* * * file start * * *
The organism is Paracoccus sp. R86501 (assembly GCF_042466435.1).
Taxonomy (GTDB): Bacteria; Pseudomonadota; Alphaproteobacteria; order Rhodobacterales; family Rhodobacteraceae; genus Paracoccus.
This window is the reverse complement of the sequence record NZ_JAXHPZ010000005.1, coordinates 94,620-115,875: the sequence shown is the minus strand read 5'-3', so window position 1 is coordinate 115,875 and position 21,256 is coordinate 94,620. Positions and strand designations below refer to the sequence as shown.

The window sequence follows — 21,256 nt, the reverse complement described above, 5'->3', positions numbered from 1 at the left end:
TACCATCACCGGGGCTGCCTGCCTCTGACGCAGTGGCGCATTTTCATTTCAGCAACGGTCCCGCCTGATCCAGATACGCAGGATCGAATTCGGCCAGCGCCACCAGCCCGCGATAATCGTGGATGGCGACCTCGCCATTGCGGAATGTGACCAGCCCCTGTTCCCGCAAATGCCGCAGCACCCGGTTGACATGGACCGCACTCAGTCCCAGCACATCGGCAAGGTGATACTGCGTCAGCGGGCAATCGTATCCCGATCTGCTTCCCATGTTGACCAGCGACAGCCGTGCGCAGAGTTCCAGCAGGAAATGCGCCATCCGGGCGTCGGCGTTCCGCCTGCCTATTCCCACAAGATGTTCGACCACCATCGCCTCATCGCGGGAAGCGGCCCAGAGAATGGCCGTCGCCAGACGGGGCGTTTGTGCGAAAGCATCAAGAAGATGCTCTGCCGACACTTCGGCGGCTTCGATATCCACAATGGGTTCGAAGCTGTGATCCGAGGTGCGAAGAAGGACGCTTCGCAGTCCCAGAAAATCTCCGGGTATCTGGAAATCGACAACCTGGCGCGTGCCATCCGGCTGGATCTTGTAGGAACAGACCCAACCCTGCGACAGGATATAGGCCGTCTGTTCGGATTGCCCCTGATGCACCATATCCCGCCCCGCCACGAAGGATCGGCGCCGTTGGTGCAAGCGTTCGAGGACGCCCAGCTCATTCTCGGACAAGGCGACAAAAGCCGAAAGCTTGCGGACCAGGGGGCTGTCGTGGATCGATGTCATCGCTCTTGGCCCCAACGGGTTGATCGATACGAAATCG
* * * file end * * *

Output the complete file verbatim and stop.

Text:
The organism is Paracoccus sp. R86501 (assembly GCF_042466435.1).
Taxonomy (GTDB): Bacteria; Pseudomonadota; Alphaproteobacteria; order Rhodobacterales; family Rhodobacteraceae; genus Paracoccus.
This window is the reverse complement of the sequence record NZ_JAXHPZ010000005.1, coordinates 94,620-115,875: the sequence shown is the minus strand read 5'-3', so window position 1 is coordinate 115,875 and position 21,256 is coordinate 94,620. Positions and strand designations below refer to the sequence as shown.

The window sequence follows — 21,256 nt, the reverse complement described above, 5'->3', positions numbered from 1 at the left end:
TACCATCACCGGGGCTGCCTGCCTCTGACGCAGTGGCGCATTTTCATTTCAGCAACGGTCCCGCCTGATCCAGATACGCAGGATCGAATTCGGCCAGCGCCACCAGCCCGCGATAATCGTGGATGGCGACCTCGCCATTGCGGAATGTGACCAGCCCCTGTTCCCGCAAATGCCGCAGCACCCGGTTGACATGGACCGCACTCAGTCCCAGCACATCGGCAAGGTGATACTGCGTCAGCGGGCAATCGTATCCCGATCTGCTTCCCATGTTGACCAGCGACAGCCGTGCGCAGAGTTCCAGCAGGAAATGCGCCATCCGGGCGTCGGCGTTCCGCCTGCCTATTCCCACAAGATGTTCGACCACCATCGCCTCATCGCGGGAAGCGGCCCAGAGAATGGCCGTCGCCAGACGGGGCGTTTGTGCGAAAGCATCAAGAAGATGCTCTGCCGACACTTCGGCGGCTTCGATATCCACAATGGGTTCGAAGCTGTGATCCGAGGTGCGAAGAAGGACGCTTCGCAGTCCCAGAAAATCTCCGGGTATCTGGAAATCGACAACCTGGCGCGTGCCATCCGGCTGGATCTTGTAGGAACAGACCCAACCCTGCGACAGGATATAGGCCGTCTGTTCGGATTGCCCCTGATGCACCATATCCCGCCCCGCCACGAAGGATCGGCGCCGTTGGTGCAAGCGTTCGAGGACGCCCAGCTCATTCTCGGACAAGGCGACAAAAGCCGAAAGCTTGCGGACCAGGGGGCTGTCGTGGATCGATGTCATCGCTCTTGGCCCCAACGGGTTGATCGATACGAAATCG